For Immediate Release
Delafield, Wis., March 12, 2015 – Annie Bartosz, founder of Gold In September® (G9) has been chosen as one of the “100 Everyday Amazing” individuals who are working to inspire others in the fight against cancer.
Massachusetts General Hospital Cancer Center created and supports the one hundred initiative. Every year, the initiative honors 100 Everyday Amazing individuals and groups whose commitment to the fight against cancer inspires others to take action. This year, Bartosz was one of more than 800 to be nominated for the distinction.
Bartosz was nominated by Debra Cordeiro from Rhode Island, who wrote, “Gold in September has grown from Annie’s love of her twin brother into a groundswell of support that has reached far beyond her town of Hartland, Wisconsin. I cannot think of anyone else who embodies ‘Everyday Amazing’ more than Annie Bartosz!”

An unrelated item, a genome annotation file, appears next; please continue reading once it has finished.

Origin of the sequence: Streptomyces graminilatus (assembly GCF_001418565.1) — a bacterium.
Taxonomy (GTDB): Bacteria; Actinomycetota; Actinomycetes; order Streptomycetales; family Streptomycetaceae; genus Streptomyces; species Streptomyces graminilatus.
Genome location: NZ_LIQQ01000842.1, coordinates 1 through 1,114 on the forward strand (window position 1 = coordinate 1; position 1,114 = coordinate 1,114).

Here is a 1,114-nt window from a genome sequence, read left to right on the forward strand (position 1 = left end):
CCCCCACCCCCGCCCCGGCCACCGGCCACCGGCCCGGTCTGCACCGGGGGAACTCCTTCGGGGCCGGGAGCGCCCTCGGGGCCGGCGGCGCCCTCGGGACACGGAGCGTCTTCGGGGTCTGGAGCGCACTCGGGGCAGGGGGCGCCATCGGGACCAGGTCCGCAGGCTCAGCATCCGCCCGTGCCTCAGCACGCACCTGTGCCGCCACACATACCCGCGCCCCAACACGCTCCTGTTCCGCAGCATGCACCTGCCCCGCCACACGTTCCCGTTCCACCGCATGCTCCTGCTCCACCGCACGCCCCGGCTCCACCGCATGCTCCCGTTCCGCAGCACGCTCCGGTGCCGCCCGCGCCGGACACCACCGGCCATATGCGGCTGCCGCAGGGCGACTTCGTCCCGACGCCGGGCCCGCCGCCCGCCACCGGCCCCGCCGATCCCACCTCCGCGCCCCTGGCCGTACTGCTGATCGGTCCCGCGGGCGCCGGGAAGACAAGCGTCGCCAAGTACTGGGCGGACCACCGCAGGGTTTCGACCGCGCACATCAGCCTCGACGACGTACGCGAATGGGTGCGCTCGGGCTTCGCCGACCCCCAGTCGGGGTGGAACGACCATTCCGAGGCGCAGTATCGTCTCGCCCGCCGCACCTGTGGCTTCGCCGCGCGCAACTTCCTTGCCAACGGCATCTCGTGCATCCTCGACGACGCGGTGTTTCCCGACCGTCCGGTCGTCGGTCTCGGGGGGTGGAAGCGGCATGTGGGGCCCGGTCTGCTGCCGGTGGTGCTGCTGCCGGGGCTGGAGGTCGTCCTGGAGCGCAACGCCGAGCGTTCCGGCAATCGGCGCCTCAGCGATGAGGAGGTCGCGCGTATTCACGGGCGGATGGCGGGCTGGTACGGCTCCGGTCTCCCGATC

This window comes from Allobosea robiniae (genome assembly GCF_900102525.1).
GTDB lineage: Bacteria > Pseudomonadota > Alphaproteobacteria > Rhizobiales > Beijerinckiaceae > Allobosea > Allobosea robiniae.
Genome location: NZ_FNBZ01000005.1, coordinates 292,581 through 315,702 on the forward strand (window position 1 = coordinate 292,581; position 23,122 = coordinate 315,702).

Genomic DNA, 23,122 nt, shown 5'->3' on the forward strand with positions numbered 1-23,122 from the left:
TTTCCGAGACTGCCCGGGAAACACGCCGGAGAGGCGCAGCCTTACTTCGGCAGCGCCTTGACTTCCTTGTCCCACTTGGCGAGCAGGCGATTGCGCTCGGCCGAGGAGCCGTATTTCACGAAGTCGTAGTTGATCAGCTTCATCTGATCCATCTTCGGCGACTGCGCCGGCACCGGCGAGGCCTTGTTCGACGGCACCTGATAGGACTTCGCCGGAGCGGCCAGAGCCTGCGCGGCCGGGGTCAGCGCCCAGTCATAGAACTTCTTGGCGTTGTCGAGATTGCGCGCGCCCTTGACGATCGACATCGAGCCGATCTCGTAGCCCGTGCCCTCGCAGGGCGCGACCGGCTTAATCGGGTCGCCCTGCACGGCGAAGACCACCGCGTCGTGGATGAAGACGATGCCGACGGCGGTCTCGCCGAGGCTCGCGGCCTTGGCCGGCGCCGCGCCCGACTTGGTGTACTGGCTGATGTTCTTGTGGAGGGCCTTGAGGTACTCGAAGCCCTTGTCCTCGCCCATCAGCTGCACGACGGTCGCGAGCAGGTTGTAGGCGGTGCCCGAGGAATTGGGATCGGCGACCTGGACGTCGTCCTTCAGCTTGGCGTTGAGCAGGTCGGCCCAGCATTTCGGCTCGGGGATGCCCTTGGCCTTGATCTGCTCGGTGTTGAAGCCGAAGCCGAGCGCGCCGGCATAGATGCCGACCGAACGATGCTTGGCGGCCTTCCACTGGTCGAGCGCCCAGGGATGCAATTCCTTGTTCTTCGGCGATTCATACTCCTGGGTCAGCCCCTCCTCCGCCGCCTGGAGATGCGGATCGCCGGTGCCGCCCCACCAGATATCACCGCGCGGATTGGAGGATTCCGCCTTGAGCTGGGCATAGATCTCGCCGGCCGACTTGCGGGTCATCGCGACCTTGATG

Bartosz, who lost her twin brother to cancer in 2012, is determined to turn the world gold in September for kids battling cancer, the same way October is pink for breast cancer. While turning the world gold, Bartosz is raising vital funds for childhood cancer research and clinical trials.
On May 26, 2015, Bartosz will be honored as the one hundred celebrates all of the 100 Everyday Amazing honorees at the eighth annual gala in Boston, Massachusetts.
Funds raised by the one hundred initiative support Massachusetts General Hospital Cancer Center, which benefits cancer patients worldwide. Since 2008, the one hundred has raised more than $7 million. Visit www.theonehundred.org to learn more about the initiative and meet all of the honorees.
Gold In September® Charitable Trust (G9) is a registered 501(c)(3) tax-exempt organization with a vision to color the world gold so that every child, everywhere will survive cancer. G9 is dedicated to raising awareness, inspiring action, creating hope, finding cures and defeating childhood cancer. Visit www.goldinseptember.com to learn more about G9.
Mind if we hang out
in your inbox?
We only email once or twice a month, always relevant to how we're working to beat neuroblastoma and other childhood cancers.
Thank you for subscribing!
Something went wrong.